Gnarly is the word that comes to mind here.

I think this is a view to the east. If it is, then Palm Springs is somewhere
in the desert on the far side of these mountains.

The pines most common
here are called Jeffry pines.

This land is my land. This land is your land.

Monday, August 19, 2019

Italy: Venice, Our Last Stop

Gondolas crowd one of Venice's many small canals. We did not see or hear
a singing gondolier, but we did see boats in which passengers were
accompanied by singing guitarists, and in one case an accordion player.
In planning our 2019 seven-week Balkans trip, we chose to go south (Greece) to north (Slovenia and Italy), partly thinking that mid-May might be too cool in the north and that early July might be too warm in the south. It turned out that early July was quite hot in the north with warmer temperatures than on the Greek islands. And we found ourselves sort of at a dead-end in Trieste if we wanted an easy flight back to the U.S.  For a one-stop flight, we'd have to go back to Zagreb or go to the other side of the Adriatic and fly out of Venice. We took a train from Trieste to Venice.

Our only other time in Venice was in November, 1999, when the city was chilly, rainy and, on the day we left, flooded. It was not the sort of transcendental experience that many travelers expect the city to offer. So here was a chance to visit during high season, when the sky would be sunny and the sidewalks dry. Unfortunately, Venice in high season has become infamous for its crowds, masses of elbowing and pushing visitors eager to check off every sight worth seeing (and there are a lot). We were willing to dive into this during a three-night stay.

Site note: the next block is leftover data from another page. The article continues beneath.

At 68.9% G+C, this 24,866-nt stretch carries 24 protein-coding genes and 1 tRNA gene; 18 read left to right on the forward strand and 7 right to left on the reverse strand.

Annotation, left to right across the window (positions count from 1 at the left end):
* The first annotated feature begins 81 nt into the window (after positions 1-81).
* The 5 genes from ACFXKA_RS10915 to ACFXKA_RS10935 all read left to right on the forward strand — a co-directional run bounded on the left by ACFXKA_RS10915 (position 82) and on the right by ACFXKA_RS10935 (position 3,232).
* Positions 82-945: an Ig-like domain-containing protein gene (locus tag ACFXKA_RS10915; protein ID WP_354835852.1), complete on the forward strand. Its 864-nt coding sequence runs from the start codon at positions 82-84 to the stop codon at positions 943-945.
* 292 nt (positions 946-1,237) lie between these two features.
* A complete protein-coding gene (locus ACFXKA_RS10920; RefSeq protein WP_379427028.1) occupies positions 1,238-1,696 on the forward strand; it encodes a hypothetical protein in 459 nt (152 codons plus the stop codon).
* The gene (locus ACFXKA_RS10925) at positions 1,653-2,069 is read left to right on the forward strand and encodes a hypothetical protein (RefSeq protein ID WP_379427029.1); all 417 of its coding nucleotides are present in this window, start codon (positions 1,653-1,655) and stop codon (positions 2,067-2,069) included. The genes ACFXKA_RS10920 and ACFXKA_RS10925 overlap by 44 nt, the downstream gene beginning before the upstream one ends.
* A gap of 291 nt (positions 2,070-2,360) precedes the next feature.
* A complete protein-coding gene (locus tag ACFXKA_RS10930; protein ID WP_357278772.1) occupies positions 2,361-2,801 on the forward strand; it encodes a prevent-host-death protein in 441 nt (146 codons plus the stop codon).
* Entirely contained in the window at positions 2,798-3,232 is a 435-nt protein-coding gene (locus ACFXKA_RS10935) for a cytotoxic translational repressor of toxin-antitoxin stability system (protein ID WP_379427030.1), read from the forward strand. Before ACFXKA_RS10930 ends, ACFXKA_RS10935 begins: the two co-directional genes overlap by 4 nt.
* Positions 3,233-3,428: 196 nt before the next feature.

Fortunately, we chose a hotel about as far as possible from the crowds at the Rialto and Piazza San Marco, though it is on the Grand Canal: Hotel Palazzo Barbarigo sur Canal Grande, in the San Toma area, just a few steps from Campo San Toma. It's at a corner where a smaller canal, the Rio di San Polo, meets the Grand Canal. The San Toma square is prominent enough on most maps to make finding the hotel pretty easy, just cross the bridge closest to the church, stay straight and take the second right into Calle Corner, a rather dark and narrow but clean alley that does indeed involve a 90-degree corner and ends at the door to the hotel. Come out into the daylight from Calle Corner, and there are signs pointing you toward the Rialto and to Piazalle Roma (home to the bus station and shuttle buses to airport). Cross the Grand Canal on the Rialto and signs will lead you or you can just follow the crowds to Piazza San Marco. Still, it's easy to get lost and confused in Venice, but eventually a sign will appear pointing you in the right direction. And without getting lost, how would you have found that wine bar, that masquerade shop, that stationery store?

For our Balkans itinerary and hotel information, click HERE.
For our visit to Athens, click HEREDelphi, HERE
Santorini, HEREHeraklion, HERE. Chania, HERE
Hydra, HERE. Thessaloniki, HERE. Kotor, HERE.
Dubrovnik, HERE. Hvar, HERE. Split, HERE.
Zagreb, HERE. Ljubljana, HERE. Piran, HERE. Trieste, HERE.

On the way back to the hotel, we twice went in the other direction and crossed the Grand Canal on the Ponte dell'Accademia. A slightly longer walk but much less crowded. And, back at the hotel, we simply had to duck back into the streets nearby to find drinks and dinner at little places near Campo San Toma. We knew we were at a local place on Via Nomboli when the owners were at one of the other sidewalk tables and passersby kept addressing them by name. Although there was a souvenir shop across the street, most of the people walking by appeared to be headed home from work.

We had two full days to enjoy Venice. We got "avoid the wait" online tickets for St. Mark's Basilica, which we had visited 20 years earlier. On that visit, one simply walked in and walked around and enjoyed the magnificent space, just as one does in most large Italian churches. Here, because of the crowds, visitors now stay between rope lines on the periphery of the church, never getting to experience standing in the middle in front of the altar. Signs warn against taking photos. When I took one photo, a tour guide scolded me, ignoring the fact that the people on his tour were taking photos almost nonstop. He shrugged when this was mentioned.